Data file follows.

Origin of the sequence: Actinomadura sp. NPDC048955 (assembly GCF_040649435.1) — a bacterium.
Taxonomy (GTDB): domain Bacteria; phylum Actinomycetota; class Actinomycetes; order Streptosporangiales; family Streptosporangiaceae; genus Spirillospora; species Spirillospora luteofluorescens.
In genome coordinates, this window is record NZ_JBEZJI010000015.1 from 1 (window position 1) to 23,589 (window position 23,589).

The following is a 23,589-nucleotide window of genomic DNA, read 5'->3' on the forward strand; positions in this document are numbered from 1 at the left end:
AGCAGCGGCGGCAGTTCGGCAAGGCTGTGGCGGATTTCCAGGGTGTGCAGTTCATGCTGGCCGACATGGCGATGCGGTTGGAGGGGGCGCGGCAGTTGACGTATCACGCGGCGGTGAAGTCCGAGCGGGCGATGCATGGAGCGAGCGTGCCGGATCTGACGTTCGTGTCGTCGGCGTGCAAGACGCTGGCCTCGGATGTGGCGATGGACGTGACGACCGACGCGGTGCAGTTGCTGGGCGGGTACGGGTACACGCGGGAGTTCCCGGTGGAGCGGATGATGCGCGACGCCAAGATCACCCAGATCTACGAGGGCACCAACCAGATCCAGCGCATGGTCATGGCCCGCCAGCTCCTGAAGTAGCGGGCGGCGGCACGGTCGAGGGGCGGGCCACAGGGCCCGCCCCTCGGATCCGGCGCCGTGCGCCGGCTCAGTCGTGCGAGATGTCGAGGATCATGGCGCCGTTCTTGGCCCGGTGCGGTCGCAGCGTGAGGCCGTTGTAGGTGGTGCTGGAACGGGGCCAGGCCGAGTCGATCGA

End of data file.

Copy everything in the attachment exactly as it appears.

Origin of the sequence: Actinomadura sp. NPDC048955 (assembly GCF_040649435.1) — a bacterium.
Taxonomy (GTDB): domain Bacteria; phylum Actinomycetota; class Actinomycetes; order Streptosporangiales; family Streptosporangiaceae; genus Spirillospora; species Spirillospora luteofluorescens.
In genome coordinates, this window is record NZ_JBEZJI010000015.1 from 1 (window position 1) to 23,589 (window position 23,589).

The following is a 23,589-nucleotide window of genomic DNA, read 5'->3' on the forward strand; positions in this document are numbered from 1 at the left end:
AGCAGCGGCGGCAGTTCGGCAAGGCTGTGGCGGATTTCCAGGGTGTGCAGTTCATGCTGGCCGACATGGCGATGCGGTTGGAGGGGGCGCGGCAGTTGACGTATCACGCGGCGGTGAAGTCCGAGCGGGCGATGCATGGAGCGAGCGTGCCGGATCTGACGTTCGTGTCGTCGGCGTGCAAGACGCTGGCCTCGGATGTGGCGATGGACGTGACGACCGACGCGGTGCAGTTGCTGGGCGGGTACGGGTACACGCGGGAGTTCCCGGTGGAGCGGATGATGCGCGACGCCAAGATCACCCAGATCTACGAGGGCACCAACCAGATCCAGCGCATGGTCATGGCCCGCCAGCTCCTGAAGTAGCGGGCGGCGGCACGGTCGAGGGGCGGGCCACAGGGCCCGCCCCTCGGATCCGGCGCCGTGCGCCGGCTCAGTCGTGCGAGATGTCGAGGATCATGGCGCCGTTCTTGGCCCGGTGCGGTCGCAGCGTGAGGCCGTTGTAGGTGGTGCTGGAACGGGGCCAGGCCGAGTCGATCGA